April 2004 -- The controversy last year over whether to withdraw a feeding tube from a 39-year-old Florida woman with severe brain damage has thrust questions regarding end-of-life decisions into the limelight once again. That debate has been intensified by divergent opinions about the woman's possibility of rehabilitation and by doubts raised about her husband's motivation in wishing not to prolong her life.

The complexities of that case, however, should not be allowed to bias public response to a somewhat different but no less urgent ethical question: What is the most humane way to treat individuals who, at the end of a long life, express a clear-minded wish to die? As a society with an increasingly aged population, we need to confront this question head on.

Regarding this issue, as my mother lay dying last fall at the age of 94, her own words from five years earlier came back to me repeatedly. "Dr. Kevorkian is a hero," she had said. At the time, we were watching a newscast on the physician's conviction for second-degree murder—his alleged crime was having administered, at the patient's request, a lethal injection to a man suffering from Lou Gehrig's disease.

Then 89, my mother was still leading an independent and satisfying life. Though her hearing was severely impaired, she could function adequately with a hearing aid and special telephone equipment, and continued to participate in activities for her favorite charity, Hadassah. She had not yet suffered the hip fracture that would soon make walking much more difficult and risky. She was still able to travel north from her home in Florida to visit family. She could also keep in touch by telephone. Still more important, she had not yet experienced the loss of her husband, a wonderful man who was her loving companion for more than 25 years. Nor had she yet suffered the death of her younger sister, who lived close by, or (most painful for a parent) that of her only son. Lastly, her eyesight was still keen enough to enable her to drive, read large-print books with ease, crochet, play cards (though never on Friday night, because it was the start of the Sabbath), watch television (she was an avid Marlins fan), and even read the newspaper.

All that had changed by the time my mother passed her 94th birthday last April. As a result, she lost the desire, and with it her once-iron will, to live. She had reached the point at which both the joy of life and the autonomy she prized were so greatly diminished that the struggle to continue seemed pointless to her.

"Life is not enjoyable for me anymore," she told me. "I'm tired, and I want to go." In this as in every other life crisis, she was admirably realistic and positive-minded. "Don't cry for me," she said. "I've lived a long, full life—more years than are granted to most people. No one lives forever. This is part of life, too, and you must accept it."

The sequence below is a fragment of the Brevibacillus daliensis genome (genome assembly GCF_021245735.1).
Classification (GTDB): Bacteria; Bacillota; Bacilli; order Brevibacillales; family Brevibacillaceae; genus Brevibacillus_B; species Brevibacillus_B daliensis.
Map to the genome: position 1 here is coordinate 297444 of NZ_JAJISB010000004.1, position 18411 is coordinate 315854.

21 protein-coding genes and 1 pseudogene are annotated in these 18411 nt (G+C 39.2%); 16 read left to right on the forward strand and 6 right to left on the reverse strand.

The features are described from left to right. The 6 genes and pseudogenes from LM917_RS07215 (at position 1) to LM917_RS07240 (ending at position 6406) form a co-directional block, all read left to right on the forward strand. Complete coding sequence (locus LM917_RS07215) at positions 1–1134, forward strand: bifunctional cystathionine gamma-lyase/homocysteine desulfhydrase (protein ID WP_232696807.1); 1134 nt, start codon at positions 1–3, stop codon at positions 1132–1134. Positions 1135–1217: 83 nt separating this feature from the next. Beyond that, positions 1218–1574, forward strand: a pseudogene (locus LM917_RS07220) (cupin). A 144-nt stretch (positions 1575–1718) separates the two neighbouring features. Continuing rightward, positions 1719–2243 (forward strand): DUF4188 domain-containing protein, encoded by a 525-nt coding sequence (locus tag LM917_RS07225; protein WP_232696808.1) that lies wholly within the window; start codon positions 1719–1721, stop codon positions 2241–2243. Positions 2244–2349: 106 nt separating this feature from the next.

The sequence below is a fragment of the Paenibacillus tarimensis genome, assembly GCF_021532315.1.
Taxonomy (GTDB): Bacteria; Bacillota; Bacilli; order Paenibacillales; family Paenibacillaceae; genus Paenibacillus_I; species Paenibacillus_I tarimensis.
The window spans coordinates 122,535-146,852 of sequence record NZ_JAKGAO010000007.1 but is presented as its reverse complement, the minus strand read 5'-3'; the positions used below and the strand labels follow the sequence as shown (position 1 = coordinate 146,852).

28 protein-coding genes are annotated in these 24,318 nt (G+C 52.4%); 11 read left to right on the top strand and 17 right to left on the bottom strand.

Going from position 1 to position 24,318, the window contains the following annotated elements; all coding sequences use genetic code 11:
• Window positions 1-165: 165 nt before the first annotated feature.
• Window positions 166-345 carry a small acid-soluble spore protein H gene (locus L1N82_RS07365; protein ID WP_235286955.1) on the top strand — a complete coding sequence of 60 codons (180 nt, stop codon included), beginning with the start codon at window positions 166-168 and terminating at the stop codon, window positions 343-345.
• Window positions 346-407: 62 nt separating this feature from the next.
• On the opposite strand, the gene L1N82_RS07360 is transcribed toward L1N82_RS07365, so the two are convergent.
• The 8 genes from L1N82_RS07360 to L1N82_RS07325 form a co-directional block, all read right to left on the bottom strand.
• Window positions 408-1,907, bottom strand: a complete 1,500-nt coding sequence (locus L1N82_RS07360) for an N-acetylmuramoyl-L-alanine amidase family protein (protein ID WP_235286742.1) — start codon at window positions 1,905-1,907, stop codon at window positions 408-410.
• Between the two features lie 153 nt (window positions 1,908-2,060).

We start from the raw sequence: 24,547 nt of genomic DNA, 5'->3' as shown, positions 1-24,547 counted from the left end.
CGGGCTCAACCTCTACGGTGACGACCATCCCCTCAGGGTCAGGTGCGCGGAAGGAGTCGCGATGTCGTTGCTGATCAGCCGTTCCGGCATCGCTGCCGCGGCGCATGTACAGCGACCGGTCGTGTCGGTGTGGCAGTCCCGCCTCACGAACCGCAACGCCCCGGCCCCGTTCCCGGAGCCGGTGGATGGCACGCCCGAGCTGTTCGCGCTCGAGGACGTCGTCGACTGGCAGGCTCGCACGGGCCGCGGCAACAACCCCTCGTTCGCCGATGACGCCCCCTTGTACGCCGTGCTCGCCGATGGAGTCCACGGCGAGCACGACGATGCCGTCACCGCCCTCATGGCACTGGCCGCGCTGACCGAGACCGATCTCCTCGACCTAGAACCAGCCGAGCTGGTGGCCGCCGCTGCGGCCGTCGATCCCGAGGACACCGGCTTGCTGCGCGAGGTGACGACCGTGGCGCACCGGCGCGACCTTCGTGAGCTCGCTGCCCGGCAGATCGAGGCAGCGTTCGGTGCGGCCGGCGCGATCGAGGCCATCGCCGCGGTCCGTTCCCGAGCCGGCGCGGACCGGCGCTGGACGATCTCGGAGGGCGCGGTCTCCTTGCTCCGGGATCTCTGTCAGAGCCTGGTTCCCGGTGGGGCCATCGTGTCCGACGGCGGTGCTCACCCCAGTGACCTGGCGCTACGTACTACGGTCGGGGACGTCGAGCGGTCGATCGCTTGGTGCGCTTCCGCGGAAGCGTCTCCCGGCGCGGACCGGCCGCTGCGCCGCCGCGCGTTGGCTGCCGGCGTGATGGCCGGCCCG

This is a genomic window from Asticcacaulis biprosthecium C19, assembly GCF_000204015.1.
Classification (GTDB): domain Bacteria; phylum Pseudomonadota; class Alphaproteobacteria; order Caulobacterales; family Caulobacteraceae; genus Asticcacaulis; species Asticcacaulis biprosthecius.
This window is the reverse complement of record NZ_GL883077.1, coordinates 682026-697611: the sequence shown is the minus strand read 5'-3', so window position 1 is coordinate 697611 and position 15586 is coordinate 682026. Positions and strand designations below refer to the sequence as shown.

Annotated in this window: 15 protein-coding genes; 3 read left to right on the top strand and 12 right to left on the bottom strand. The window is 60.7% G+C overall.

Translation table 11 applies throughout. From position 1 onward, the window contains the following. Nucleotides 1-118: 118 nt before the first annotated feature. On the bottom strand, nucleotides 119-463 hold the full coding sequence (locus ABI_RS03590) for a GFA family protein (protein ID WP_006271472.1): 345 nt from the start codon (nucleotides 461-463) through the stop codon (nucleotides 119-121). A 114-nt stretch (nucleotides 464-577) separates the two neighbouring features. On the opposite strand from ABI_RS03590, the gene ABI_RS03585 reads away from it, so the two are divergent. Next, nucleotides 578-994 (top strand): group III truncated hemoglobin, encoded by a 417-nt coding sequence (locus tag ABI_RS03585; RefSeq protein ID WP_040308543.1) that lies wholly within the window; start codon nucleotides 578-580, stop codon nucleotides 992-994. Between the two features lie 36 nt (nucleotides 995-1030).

Because her vital organs were still strong, however, she died a slow death—in effect, by voluntary starvation. "Why does it take so long?" she would murmur. "Why should it take so long to die?" (My stepfather, who at 97 spent long months waiting for death in a nursing home, used to say: "It's like waiting for a bus that never comes.")

In the weeks after my mother stopped eating, we who love her had to witness her gradual wasting away, and with it her loss of continence and the fading of consciousness. She was luckier than most, the hospice nurses told us. She was not in physical pain, and she was in her own home and her own bed, well cared for. She was undergoing the normal dying process for one who is not struck down by disease or accident, they said, but it can take weeks. Hospice caregivers did all they could to ease the process. Yet it was nonetheless agonizing for us to watch. And we could see that it was psychologically agonizing for her as well.

The law that so wrongly condemned Dr. Kevorkian five years ago would surely have denied the right of a woman in my mother's condition to be helped to die. When euthanasia is deemed acceptable, the primary justification cited is relief from extraordinary physical pain and suffering in patients in the final stage of an incurable illness. Yet in surveys of patients themselves, the main reasons given for wishing to die are precisely those that my mother voiced: fear of the loss of autonomy and a greatly diminished capacity to engage in the activities that make life enjoyable.

Had my mother been given a choice between her slow death by starvation, in the desolate mental limbo she ultimately slipped into, and a painless lethal injection administered when she could still respond to loving family members gathered round to embrace her, I have little doubt which course she would have chosen, in spite of her own religious beliefs.

Nor have I, or most of the friends and relatives with whom I have discussed this question in recent weeks, any doubt as to which course we would choose. When faced with our own end, we would welcome a doctor who, like Dr. Kevorkian, might honor our wish to die and enable us to do so humanely, with dignity.

This article was originally published in the April 2004 issue of Navigator magazine, The Atlas Society precursor to The New Individualist.


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